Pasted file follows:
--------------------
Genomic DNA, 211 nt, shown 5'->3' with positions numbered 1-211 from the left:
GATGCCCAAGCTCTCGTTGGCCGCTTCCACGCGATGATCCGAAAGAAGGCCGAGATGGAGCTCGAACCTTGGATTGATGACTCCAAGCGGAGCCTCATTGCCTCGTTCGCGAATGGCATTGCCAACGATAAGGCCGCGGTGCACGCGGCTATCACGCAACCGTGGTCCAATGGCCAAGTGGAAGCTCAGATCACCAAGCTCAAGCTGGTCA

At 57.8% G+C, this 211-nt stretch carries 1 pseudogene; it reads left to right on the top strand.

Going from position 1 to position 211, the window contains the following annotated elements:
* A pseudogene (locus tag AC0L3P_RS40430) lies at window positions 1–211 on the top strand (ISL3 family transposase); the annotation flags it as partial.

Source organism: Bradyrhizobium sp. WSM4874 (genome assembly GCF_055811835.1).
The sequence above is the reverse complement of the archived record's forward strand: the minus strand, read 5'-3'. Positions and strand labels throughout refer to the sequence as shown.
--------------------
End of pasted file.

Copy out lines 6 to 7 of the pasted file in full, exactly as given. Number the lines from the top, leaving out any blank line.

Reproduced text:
Source organism: Bradyrhizobium sp. WSM4874 (genome assembly GCF_055811835.1).
The sequence above is the reverse complement of the archived record's forward strand: the minus strand, read 5'-3'. Positions and strand labels throughout refer to the sequence as shown.